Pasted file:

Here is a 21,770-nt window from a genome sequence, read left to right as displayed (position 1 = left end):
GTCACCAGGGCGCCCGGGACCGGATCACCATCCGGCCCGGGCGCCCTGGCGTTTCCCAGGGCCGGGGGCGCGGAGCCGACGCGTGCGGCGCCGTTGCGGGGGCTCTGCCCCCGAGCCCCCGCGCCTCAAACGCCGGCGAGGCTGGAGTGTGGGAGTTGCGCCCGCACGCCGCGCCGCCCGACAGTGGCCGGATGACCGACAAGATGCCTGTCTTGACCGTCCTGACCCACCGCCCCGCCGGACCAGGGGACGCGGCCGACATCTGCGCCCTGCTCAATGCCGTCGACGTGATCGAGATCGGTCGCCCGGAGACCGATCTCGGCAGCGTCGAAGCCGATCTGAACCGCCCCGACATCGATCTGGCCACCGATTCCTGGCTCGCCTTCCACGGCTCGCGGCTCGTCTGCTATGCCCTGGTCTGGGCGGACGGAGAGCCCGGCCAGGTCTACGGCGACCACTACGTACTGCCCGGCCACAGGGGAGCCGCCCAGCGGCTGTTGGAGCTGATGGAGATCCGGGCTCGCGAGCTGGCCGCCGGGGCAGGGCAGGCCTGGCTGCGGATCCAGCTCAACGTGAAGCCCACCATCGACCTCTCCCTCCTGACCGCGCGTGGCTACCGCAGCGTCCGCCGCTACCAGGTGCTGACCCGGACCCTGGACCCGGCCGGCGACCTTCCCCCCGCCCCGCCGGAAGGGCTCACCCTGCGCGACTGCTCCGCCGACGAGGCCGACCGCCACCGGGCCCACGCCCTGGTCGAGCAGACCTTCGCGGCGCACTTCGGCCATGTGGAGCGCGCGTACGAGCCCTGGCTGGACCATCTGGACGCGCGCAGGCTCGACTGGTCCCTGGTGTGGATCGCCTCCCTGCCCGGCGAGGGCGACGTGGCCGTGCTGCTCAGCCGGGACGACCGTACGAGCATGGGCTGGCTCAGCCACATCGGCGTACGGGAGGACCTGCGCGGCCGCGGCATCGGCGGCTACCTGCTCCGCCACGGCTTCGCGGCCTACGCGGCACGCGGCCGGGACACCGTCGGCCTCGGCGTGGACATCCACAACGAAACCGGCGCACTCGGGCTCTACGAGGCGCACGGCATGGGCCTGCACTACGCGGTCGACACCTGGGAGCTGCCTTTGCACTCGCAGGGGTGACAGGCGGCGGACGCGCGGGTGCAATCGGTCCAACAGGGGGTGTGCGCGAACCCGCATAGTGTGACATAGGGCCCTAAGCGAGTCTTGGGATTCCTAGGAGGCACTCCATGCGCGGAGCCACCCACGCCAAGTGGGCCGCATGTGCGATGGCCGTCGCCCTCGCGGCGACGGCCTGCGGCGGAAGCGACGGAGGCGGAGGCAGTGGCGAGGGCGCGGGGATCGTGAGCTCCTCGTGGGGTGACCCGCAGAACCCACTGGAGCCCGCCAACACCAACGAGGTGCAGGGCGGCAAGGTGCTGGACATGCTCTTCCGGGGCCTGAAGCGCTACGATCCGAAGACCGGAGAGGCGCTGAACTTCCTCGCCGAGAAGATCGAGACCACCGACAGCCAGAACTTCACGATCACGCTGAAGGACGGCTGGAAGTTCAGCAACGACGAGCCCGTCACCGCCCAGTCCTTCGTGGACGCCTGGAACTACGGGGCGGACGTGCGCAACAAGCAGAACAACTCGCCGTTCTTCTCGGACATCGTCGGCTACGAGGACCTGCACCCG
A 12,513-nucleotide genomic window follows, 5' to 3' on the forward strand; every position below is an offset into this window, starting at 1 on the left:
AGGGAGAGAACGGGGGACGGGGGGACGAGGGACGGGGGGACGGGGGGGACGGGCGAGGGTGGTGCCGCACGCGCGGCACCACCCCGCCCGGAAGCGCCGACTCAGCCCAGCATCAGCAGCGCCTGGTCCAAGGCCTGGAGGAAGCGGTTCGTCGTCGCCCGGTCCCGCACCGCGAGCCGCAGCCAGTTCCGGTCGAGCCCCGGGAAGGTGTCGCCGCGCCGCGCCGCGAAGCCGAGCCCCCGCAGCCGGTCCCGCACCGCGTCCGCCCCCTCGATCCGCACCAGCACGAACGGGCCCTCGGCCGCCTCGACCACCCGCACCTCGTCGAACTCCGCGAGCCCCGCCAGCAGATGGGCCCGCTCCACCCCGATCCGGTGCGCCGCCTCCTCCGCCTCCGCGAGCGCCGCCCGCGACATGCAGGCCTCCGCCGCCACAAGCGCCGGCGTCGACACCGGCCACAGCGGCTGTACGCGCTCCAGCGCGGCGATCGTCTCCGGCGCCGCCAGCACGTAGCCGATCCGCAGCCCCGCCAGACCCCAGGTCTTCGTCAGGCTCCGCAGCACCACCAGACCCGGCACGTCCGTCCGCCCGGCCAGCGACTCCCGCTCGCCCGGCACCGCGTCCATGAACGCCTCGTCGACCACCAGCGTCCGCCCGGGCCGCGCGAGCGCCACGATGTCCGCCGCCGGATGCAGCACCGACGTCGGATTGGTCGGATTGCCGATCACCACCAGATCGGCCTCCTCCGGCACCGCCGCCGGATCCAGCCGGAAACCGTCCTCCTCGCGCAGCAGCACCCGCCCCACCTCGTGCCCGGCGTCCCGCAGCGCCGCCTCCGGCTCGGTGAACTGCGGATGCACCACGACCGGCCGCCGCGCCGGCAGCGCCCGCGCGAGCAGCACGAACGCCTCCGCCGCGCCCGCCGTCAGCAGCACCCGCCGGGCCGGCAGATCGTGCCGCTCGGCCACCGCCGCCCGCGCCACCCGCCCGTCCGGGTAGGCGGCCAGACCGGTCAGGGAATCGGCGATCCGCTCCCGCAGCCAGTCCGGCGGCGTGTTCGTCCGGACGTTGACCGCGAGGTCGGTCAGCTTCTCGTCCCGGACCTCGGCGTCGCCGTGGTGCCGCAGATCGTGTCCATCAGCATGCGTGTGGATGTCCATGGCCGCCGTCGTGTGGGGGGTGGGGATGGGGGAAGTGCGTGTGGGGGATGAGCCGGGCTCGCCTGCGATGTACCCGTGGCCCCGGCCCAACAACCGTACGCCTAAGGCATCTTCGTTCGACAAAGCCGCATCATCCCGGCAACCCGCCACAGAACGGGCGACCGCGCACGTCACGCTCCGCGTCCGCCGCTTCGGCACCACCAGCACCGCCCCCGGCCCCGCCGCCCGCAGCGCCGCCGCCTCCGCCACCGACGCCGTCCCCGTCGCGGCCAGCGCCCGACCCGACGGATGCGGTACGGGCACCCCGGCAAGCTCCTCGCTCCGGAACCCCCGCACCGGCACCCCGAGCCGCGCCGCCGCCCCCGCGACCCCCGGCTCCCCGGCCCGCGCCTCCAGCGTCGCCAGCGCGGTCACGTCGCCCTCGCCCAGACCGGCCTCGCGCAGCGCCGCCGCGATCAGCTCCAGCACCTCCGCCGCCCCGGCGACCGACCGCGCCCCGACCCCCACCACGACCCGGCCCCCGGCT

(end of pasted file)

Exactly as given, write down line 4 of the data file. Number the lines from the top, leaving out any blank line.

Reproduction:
AGGGAGAGAACGGGGGACGGGGGGACGAGGGACGGGGGGACGGGGGGGACGGGCGAGGGTGGTGCCGCACGCGCGGCACCACCCCGCCCGGAAGCGCCGACTCAGCCCAGCATCAGCAGCGCCTGGTCCAAGGCCTGGAGGAAGCGGTTCGTCGTCGCCCGGTCCCGCACCGCGAGCCGCAGCCAGTTCCGGTCGAGCCCCGGGAAGGTGTCGCCGCGCCGCGCCGCGAAGCCGAGCCCCCGCAGCCGGTCCCGCACCGCGTCCGCCCCCTCGATCCGCACCAGCACGAACGGGCCCTCGGCCGCCTCGACCACCCGCACCTCGTCGAACTCCGCGAGCCCCGCCAGCAGATGGGCCCGCTCCACCCCGATCCGGTGCGCCGCCTCCTCCGCCTCCGCGAGCGCCGCCCGCGACATGCAGGCCTCCGCCGCCACAAGCGCCGGCGTCGACACCGGCCACAGCGGCTGTACGCGCTCCAGCGCGGCGATCGTCTCCGGCGCCGCCAGCACGTAGCCGATCCGCAGCCCCGCCAGACCCCAGGTCTTCGTCAGGCTCCGCAGCACCACCAGACCCGGCACGTCCGTCCGCCCGGCCAGCGACTCCCGCTCGCCCGGCACCGCGTCCATGAACGCCTCGTCGACCACCAGCGTCCGCCCGGGCCGCGCGAGCGCCACGATGTCCGCCGCCGGATGCAGCACCGACGTCGGATTGGTCGGATTGCCGATCACCACCAGATCGGCCTCCTCCGGCACCGCCGCCGGATCCAGCCGGAAACCGTCCTCCTCGCGCAGCAGCACCCGCCCCACCTCGTGCCCGGCGTCCCGCAGCGCCGCCTCCGGCTCGGTGAACTGCGGATGCACCACGACCGGCCGCCGCGCCGGCAGCGCCCGCGCGAGCAGCACGAACGCCTCCGCCGCGCCCGCCGTCAGCAGCACCCGCCGGGCCGGCAGATCGTGCCGCTCGGCCACCGCCGCCCGCGCCACCCGCCCGTCCGGGTAGGCGGCCAGACCGGTCAGGGAATCGGCGATCCGCTCCCGCAGCCAGTCCGGCGGCGTGTTCGTCCGGACGTTGACCGCGAGGTCGGTCAGCTTCTCGTCCCGGACCTCGGCGTCGCCGTGGTGCCGCAGATCGTGTCCATCAGCATGCGTGTGGATGTCCATGGCCGCCGTCGTGTGGGGGGTGGGGATGGGGGAAGTGCGTGTGGGGGATGAGCCGGGCTCGCCTGCGATGTACCCGTGGCCCCGGCCCAACAACCGTACGCCTAAGGCATCTTCGTTCGACAAAGCCGCATCATCCCGGCAACCCGCCACAGAACGGGCGACCGCGCACGTCACGCTCCGCGTCCGCCGCTTCGGCACCACCAGCACCGCCCCCGGCCCCGCCGCCCGCAGCGCCGCCGCCTCCGCCACCGACGCCGTCCCCGTCGCGGCCAGCGCCCGACCCGACGGATGCGGTACGGGCACCCCGGCAAGCTCCTCGCTCCGGAACCCCCGCACCGGCACCCCGAGCCGCGCCGCCGCCCCCGCGACCCCCGGCTCCCCGGCCCGCGCCTCCAGCGTCGCCAGCGCGGTCACGTCGCCCTCGCCCAGACCGGCCTCGCGCAGCGCCGCCGCGATCAGCTCCAGCACCTCCGCCGCCCCGGCGACCGACCGCGCCCCGACCCCCACCACGACCCGGCCCCCGGCT